The Merrimack Conservation Partnership (MCP) announced the recipients of its first round of Land Conservation Grants for the fall of 2015, which help underwrite conservation projects that protect ecologically important Merrimack Valley Watershed region of New Hampshire and Massachusetts.  In the fall 2015 round, the MCP Partnership awarded grants totaling $112,500 to nine projects that will conserve a total of approximately 1,073 acres of land.  The total value of the land to be protected in the latest grant round is conservatively estimated at $3.5 million.

In 2010, the Merrimack was identified by the US Forest Service as the most threatened watershed in the nation in terms of private forest land lost over the next 20 years. The two-state region of the Merrimack Watershed spans a total of 2.1 million acres and 3,275 square miles of which 54% is in NH and 46% in Massachusetts. The Merrimack River starts in Franklin, NH and flows through eight of NH’s largest cities. The river continues into Massachusetts to its mouth in Newburyport.

Launched in 2012, the Merrimack Conservation Partnership is a collaborative effort of more than twenty private organizations and public agencies working on land conservation in the Merrimack Valley Watershed. The partners share a vision of conserving (on a strictly willing-seller/donor basis) the region’s most ecologically significant forests, and key connections between them for wildlife passage and human recreation.

For the first time, the Merrimack Conservation Partnership is launching its Land Conservation Grants program, which underwrites transaction costs – appraisals, surveys, title research, staff time, etc. — on conservation transactions that protect land identified in the Merrimack Valley Regional Conservation Plan. Below is a list of the grant recipients: Continue reading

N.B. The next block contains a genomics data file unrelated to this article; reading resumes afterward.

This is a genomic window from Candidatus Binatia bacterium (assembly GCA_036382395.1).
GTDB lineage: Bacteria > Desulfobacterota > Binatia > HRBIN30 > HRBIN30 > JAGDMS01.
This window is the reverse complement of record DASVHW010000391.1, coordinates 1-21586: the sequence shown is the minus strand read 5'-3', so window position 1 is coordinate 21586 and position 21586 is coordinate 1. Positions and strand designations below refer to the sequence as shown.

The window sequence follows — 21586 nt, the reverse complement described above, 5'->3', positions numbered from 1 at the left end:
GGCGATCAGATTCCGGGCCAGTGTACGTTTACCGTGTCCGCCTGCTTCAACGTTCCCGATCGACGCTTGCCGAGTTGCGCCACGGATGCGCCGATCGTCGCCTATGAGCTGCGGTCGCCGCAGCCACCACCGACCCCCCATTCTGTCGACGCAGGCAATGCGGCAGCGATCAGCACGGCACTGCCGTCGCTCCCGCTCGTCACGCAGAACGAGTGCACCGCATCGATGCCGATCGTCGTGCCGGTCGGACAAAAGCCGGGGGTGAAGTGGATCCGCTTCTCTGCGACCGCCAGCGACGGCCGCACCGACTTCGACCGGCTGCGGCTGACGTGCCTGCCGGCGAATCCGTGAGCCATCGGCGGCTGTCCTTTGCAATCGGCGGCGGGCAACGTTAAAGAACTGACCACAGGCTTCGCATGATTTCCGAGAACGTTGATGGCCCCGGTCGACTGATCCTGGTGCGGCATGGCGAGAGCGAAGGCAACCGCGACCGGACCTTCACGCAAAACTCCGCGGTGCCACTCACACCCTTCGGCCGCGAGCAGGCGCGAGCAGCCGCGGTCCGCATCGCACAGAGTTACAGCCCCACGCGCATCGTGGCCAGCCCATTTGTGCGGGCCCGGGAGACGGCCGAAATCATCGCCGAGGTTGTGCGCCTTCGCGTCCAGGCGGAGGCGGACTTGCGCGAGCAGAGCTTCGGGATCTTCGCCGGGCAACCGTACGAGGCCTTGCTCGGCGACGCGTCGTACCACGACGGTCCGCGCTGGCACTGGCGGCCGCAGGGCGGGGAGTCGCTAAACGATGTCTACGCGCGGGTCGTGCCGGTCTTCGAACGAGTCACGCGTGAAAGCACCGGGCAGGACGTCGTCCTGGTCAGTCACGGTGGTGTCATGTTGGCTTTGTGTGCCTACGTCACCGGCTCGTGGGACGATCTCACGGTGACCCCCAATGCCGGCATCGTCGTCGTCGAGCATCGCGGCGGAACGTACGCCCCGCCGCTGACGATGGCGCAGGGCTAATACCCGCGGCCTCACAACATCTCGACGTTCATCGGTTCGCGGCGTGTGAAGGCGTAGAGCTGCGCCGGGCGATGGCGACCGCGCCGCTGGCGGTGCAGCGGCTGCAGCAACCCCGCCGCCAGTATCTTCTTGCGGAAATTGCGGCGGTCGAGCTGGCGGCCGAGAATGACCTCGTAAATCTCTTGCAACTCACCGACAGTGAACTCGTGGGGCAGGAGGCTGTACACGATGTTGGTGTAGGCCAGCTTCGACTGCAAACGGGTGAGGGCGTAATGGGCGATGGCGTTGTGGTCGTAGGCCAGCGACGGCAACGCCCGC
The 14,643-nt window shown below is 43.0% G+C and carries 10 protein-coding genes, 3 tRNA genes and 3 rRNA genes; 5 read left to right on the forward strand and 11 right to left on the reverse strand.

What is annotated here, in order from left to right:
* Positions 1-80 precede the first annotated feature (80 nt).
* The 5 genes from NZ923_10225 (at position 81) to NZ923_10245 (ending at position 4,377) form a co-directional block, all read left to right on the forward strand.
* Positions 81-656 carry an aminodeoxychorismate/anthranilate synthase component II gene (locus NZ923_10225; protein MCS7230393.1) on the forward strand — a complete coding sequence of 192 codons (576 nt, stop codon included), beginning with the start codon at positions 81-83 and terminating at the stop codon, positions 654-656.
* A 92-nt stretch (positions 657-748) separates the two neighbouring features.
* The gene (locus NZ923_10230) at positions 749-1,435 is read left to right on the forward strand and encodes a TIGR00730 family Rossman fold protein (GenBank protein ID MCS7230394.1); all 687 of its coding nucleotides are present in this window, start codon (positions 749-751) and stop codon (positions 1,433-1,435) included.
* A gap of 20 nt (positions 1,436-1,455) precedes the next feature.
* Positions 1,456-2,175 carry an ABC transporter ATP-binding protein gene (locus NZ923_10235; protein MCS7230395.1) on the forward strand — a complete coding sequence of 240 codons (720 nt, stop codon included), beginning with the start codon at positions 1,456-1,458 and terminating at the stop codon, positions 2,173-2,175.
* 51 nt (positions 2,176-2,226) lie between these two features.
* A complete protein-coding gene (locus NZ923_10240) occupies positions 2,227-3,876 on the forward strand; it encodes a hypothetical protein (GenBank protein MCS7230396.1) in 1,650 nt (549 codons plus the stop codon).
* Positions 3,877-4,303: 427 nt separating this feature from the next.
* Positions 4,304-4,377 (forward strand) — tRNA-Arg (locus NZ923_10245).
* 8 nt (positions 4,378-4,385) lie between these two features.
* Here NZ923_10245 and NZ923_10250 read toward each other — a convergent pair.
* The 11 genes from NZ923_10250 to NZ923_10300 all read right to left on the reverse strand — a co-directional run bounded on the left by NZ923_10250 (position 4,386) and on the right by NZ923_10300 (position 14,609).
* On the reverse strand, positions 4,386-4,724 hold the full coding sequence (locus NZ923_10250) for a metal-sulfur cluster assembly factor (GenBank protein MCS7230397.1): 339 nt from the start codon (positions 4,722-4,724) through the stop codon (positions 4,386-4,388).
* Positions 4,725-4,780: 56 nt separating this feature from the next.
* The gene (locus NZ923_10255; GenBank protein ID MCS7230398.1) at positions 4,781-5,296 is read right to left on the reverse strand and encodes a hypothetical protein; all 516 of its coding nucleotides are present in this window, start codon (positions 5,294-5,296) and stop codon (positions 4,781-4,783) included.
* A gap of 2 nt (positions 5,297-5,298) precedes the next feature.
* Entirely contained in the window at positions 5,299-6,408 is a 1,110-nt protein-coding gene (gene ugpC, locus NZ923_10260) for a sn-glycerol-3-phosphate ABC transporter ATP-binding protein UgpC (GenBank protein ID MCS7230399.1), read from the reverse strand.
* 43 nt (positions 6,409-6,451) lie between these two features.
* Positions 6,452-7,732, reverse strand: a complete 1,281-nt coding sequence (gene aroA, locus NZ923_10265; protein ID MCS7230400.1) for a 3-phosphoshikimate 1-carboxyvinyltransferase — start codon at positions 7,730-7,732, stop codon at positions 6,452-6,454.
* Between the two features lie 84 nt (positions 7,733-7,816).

Up the Merrimack River with Thoreau

thoreauOn this day, Aug. 31, 175 years ago, Henry David Thoreau and his elder brother John set out on an expedition from Concord, Massachusetts, in a homemade wooden boat. Over the course of two weeks they traveled first downstream on the Concord River, then upstream along the Merrimack River past Nashua, Manchester, and Concord, NH. That trip would become the backbone of Thoreau’s first book, A Week on the Concord and Merrimack Rivers, published ten years later in 1849.

Today, 175 years after Thoreau’s river expedition, the Merrimack still flows. But it is threatened. In 2010 the US Forest Service identified the Merrimack watershed as the most threatened in the nation, due to projections of population growth and our reliance on land intensive suburban development patterns. In response, 33 organizations in New Hampshire and Massachusetts recently completed a comprehensive land conservation plan for the Merrimack River watershed. The good news is that there is still forestland that, once conserved, can help maintain the health and vitality of the river.

– Excerpted from the Forest Journal, published August 31, 2014. Read More…